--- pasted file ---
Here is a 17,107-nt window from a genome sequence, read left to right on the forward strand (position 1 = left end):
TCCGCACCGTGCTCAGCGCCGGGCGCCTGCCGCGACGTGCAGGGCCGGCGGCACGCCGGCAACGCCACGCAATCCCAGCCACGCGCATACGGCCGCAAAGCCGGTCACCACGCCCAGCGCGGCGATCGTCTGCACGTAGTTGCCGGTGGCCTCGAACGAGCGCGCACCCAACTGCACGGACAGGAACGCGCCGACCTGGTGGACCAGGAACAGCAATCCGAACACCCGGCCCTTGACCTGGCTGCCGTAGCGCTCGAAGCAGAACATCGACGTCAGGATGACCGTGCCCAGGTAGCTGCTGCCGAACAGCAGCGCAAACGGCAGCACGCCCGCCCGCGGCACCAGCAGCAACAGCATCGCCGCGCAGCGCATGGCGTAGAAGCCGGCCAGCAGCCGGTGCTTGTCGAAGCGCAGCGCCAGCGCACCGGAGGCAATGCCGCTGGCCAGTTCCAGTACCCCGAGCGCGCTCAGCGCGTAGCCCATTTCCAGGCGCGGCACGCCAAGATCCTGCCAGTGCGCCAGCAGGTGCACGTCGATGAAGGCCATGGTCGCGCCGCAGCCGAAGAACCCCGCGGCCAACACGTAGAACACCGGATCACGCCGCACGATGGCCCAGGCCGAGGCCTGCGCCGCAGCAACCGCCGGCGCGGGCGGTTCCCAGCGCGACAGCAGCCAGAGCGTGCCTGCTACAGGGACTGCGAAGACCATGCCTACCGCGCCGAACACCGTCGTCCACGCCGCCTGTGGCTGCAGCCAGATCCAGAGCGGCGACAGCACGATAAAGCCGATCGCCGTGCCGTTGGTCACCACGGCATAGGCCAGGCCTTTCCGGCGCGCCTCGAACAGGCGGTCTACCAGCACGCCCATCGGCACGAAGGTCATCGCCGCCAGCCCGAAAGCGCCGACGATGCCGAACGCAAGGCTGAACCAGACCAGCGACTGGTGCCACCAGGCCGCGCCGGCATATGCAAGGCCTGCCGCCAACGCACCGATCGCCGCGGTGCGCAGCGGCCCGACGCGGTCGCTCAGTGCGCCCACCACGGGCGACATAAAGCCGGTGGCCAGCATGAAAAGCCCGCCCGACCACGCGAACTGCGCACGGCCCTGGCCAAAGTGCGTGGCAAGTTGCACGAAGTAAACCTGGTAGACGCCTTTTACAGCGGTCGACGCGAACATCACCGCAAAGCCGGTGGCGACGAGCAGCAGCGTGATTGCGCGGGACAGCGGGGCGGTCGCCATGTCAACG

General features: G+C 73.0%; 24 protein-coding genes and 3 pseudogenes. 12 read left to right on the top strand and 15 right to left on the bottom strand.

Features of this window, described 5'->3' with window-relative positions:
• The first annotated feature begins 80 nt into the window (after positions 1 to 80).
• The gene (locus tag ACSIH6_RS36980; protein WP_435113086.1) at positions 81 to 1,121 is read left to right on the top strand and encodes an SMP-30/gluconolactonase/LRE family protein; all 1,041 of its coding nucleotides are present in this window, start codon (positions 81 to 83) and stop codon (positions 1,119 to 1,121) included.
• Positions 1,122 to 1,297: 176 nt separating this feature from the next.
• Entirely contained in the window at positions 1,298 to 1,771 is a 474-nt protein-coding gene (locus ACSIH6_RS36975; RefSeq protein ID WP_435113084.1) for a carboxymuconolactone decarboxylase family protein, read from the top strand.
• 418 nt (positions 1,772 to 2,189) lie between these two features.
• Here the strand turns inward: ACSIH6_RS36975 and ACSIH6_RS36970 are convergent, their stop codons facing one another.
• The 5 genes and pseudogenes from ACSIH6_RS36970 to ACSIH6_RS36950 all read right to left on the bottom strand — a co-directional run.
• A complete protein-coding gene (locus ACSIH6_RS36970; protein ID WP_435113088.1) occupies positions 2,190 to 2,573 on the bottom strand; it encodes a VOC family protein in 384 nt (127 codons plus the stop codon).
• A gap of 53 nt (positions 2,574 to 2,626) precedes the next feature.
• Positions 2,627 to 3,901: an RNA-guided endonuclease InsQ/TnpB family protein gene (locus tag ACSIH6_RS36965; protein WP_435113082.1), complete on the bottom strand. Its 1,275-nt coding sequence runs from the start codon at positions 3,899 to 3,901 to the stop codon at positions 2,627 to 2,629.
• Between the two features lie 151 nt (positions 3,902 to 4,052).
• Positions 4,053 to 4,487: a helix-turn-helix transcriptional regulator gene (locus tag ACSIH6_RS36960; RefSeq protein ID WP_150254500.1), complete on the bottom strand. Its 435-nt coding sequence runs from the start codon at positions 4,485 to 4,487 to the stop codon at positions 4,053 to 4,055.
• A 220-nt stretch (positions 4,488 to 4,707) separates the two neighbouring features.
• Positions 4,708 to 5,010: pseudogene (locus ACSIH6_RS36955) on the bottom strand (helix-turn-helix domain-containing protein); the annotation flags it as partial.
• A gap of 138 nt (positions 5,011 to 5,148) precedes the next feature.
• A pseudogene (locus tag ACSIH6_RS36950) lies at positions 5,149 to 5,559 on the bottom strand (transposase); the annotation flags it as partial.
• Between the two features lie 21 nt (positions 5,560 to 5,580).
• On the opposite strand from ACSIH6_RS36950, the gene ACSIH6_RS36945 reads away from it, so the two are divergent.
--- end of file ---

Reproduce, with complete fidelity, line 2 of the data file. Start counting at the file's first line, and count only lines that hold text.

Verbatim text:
TCCGCACCGTGCTCAGCGCCGGGCGCCTGCCGCGACGTGCAGGGCCGGCGGCACGCCGGCAACGCCACGCAATCCCAGCCACGCGCATACGGCCGCAAAGCCGGTCACCACGCCCAGCGCGGCGATCGTCTGCACGTAGTTGCCGGTGGCCTCGAACGAGCGCGCACCCAACTGCACGGACAGGAACGCGCCGACCTGGTGGACCAGGAACAGCAATCCGAACACCCGGCCCTTGACCTGGCTGCCGTAGCGCTCGAAGCAGAACATCGACGTCAGGATGACCGTGCCCAGGTAGCTGCTGCCGAACAGCAGCGCAAACGGCAGCACGCCCGCCCGCGGCACCAGCAGCAACAGCATCGCCGCGCAGCGCATGGCGTAGAAGCCGGCCAGCAGCCGGTGCTTGTCGAAGCGCAGCGCCAGCGCACCGGAGGCAATGCCGCTGGCCAGTTCCAGTACCCCGAGCGCGCTCAGCGCGTAGCCCATTTCCAGGCGCGGCACGCCAAGATCCTGCCAGTGCGCCAGCAGGTGCACGTCGATGAAGGCCATGGTCGCGCCGCAGCCGAAGAACCCCGCGGCCAACACGTAGAACACCGGATCACGCCGCACGATGGCCCAGGCCGAGGCCTGCGCCGCAGCAACCGCCGGCGCGGGCGGTTCCCAGCGCGACAGCAGCCAGAGCGTGCCTGCTACAGGGACTGCGAAGACCATGCCTACCGCGCCGAACACCGTCGTCCACGCCGCCTGTGGCTGCAGCCAGATCCAGAGCGGCGACAGCACGATAAAGCCGATCGCCGTGCCGTTGGTCACCACGGCATAGGCCAGGCCTTTCCGGCGCGCCTCGAACAGGCGGTCTACCAGCACGCCCATCGGCACGAAGGTCATCGCCGCCAGCCCGAAAGCGCCGACGATGCCGAACGCAAGGCTGAACCAGACCAGCGACTGGTGCCACCAGGCCGCGCCGGCATATGCAAGGCCTGCCGCCAACGCACCGATCGCCGCGGTGCGCAGCGGCCCGACGCGGTCGCTCAGTGCGCCCACCACGGGCGACATAAAGCCGGTGGCCAGCATGAAAAGCCCGCCCGACCACGCGAACTGCGCACGGCCCTGGCCAAAGTGCGTGGCAAGTTGCACGAAGTAAACCTGGTAGACGCCTTTTACAGCGGTCGACGCGAACATCACCGCAAAGCCGGTGGCGACGAGCAGCAGCGTGATTGCGCGGGACAGCGGGGCGGTCGCCATGTCAACG